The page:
The Panthers, however, beat Langley Fundamental in the finals of the Seaquam’s Pink Ribbon Classic, then followed that with its full three-set win over Pacific Academy in the finals of the Red Serge.

There, Tweedsmuir beat Victoria’s Claremont Spartans 2-0 (25-17, 25-21) in the quarterfinals, and the Kelowna Owls 2-1 (25-15, 26-28, 15-4) in the semifinals, before topping Pacific Academy, its Surrey rivals, 27-25, 28-30, 15-12, in what was an epic final between two great teams.

Afterwards, 6-foot-2 senior middle Ellie Sinclair was picked the tournament MVP while 5-foot-9 senior outside hitter Alysha Goundrey was named to the tournament’s all-star team.

The Lord Tweedsmuir Panthers have been in the final of all five invitationals they have entered this season, winning three of them including the recent Red Serge Invitational at PoCo’s Riverside Secondary. (Photo property of Lord Tweedsmuir athletics 2019. All Rights Reserved)

“We’ve come through a transition where the girls trust each other and play as a unit,” said Corneil. “The biggest thing has been their connection. (At Red Serge) it wouldn’t matter if we were up by five or down by five, the emotional flow and the support they had for each other was consistent, and so we never got tense.”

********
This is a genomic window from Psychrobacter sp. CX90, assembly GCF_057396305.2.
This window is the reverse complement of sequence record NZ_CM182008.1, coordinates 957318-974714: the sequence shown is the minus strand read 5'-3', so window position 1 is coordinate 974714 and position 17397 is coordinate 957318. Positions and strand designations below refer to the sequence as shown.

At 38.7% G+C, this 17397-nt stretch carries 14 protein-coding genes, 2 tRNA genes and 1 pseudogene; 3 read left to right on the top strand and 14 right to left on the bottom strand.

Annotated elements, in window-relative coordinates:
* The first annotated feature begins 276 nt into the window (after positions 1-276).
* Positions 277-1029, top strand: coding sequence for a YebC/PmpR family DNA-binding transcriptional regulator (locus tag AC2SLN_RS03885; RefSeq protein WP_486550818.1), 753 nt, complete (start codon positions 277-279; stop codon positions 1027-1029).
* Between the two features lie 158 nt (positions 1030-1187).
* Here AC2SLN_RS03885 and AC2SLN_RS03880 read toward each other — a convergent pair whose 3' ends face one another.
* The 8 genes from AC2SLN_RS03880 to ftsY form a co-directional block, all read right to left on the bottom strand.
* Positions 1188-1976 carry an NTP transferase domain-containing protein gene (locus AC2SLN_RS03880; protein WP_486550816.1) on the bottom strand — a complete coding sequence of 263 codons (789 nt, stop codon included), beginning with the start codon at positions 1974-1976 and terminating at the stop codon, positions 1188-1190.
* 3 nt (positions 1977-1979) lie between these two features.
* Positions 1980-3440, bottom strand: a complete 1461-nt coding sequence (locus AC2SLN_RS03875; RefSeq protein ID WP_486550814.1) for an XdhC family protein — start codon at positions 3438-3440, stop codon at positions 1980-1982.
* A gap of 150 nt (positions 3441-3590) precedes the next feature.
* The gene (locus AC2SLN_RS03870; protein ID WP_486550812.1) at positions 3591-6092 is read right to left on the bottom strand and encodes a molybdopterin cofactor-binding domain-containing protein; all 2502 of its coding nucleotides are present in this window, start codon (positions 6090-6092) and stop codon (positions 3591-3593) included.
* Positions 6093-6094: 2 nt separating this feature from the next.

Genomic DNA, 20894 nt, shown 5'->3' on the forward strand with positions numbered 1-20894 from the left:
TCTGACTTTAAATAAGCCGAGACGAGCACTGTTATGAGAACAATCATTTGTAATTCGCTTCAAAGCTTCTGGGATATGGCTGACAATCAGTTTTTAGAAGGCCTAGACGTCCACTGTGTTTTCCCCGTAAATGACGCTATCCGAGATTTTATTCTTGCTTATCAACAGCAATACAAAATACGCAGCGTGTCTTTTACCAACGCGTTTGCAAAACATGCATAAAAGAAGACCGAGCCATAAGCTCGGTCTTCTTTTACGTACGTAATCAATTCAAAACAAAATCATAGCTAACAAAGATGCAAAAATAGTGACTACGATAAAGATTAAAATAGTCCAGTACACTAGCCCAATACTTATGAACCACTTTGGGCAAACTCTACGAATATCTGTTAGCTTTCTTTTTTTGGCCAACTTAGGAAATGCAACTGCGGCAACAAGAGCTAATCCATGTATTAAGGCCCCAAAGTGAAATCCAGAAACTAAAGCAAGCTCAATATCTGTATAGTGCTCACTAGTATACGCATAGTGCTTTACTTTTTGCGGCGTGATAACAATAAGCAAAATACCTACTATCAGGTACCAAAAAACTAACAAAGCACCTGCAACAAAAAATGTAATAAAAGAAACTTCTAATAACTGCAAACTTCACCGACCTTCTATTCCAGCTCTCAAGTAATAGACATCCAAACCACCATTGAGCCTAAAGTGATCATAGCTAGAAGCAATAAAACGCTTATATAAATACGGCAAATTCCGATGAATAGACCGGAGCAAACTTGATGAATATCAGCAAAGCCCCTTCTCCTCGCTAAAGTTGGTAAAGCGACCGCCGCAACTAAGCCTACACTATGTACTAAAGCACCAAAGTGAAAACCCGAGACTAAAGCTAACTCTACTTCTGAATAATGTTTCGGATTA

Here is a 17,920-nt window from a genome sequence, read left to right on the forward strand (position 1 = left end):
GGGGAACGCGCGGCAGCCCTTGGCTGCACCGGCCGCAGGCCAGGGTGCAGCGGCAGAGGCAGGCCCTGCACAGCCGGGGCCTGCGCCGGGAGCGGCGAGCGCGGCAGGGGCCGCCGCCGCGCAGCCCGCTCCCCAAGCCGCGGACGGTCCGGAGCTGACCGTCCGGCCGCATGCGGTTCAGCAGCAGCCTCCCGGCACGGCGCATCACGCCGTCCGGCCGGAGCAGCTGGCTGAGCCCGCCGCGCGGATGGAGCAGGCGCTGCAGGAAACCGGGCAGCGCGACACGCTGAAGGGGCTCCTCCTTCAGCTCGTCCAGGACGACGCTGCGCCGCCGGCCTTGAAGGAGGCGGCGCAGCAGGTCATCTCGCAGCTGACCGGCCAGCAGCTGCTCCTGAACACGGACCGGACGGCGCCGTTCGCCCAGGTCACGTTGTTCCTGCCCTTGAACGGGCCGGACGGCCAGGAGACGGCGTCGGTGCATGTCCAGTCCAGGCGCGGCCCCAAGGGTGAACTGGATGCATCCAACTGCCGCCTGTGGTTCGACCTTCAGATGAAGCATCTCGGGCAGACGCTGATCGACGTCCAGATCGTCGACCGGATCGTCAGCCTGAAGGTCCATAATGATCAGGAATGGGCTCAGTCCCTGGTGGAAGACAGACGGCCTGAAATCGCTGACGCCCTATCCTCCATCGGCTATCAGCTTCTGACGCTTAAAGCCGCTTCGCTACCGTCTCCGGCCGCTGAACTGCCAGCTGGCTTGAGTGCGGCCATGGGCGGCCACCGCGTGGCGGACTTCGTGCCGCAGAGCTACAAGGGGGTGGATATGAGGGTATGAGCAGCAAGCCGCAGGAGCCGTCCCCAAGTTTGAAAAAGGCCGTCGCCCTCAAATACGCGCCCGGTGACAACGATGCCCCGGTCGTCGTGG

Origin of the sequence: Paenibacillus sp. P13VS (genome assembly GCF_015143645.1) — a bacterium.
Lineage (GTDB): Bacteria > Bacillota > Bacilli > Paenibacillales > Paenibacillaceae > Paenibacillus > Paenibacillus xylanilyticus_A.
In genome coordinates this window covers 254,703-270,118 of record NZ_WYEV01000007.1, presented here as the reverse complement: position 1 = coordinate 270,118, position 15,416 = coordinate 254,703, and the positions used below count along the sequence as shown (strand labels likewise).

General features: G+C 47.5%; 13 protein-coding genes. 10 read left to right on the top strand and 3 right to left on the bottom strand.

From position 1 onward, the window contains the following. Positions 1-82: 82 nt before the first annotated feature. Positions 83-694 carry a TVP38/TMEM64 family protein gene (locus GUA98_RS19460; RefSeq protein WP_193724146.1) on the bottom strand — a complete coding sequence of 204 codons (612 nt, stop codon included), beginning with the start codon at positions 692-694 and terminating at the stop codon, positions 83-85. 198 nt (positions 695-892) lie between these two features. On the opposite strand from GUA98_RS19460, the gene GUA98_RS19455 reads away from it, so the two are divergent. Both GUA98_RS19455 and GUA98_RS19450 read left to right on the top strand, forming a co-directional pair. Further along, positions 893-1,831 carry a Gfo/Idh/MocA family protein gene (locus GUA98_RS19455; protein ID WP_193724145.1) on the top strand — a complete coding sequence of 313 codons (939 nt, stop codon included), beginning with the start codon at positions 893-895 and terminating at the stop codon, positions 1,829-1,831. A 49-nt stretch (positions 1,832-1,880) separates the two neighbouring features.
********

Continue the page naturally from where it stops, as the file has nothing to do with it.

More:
The current Grade 12s, while competing for the Raincity Volleyball Club, won provincials in their Under-13 and Under-16 seasons, before losing in the Under-17 finals. As well, last season, they were part of the senior varsity Panthers which lost to Victoria’s Belmont Bulldogs in the B.C. Quad-A Final Four, settling for bronze after a win over Burnaby’s Moscrop Panthers.

The current Grade 11s placed second last season at the B.C.junior varsity championship tournament.

Sinclair, Goundrey and 5-foot-6 senior setter Bailey Dorohoy have been a trio of Grade 12 stalwarts in their final season, shaping the team’s image through their collective will.

“Ellie is one of the most dominant middles in the province,” said Corneil of Sinclair, who joins a Fraser Valley Cascades program set to make its U Sports debut next season. “And then the three of them collectively have worked really hard at cultivating the team culture and what they want in their final year of high school volleyball. They have done a great job of getting buy-in from the Grade 11s.”